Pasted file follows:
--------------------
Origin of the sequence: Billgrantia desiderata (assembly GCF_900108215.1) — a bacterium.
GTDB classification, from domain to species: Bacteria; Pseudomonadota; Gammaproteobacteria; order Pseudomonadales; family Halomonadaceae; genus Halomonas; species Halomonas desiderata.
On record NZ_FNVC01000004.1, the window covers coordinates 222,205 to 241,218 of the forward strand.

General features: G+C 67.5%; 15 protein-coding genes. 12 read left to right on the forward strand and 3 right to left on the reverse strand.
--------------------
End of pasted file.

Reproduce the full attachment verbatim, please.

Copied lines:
Origin of the sequence: Billgrantia desiderata (assembly GCF_900108215.1) — a bacterium.
GTDB classification, from domain to species: Bacteria; Pseudomonadota; Gammaproteobacteria; order Pseudomonadales; family Halomonadaceae; genus Halomonas; species Halomonas desiderata.
On record NZ_FNVC01000004.1, the window covers coordinates 222,205 to 241,218 of the forward strand.

General features: G+C 67.5%; 15 protein-coding genes. 12 read left to right on the forward strand and 3 right to left on the reverse strand.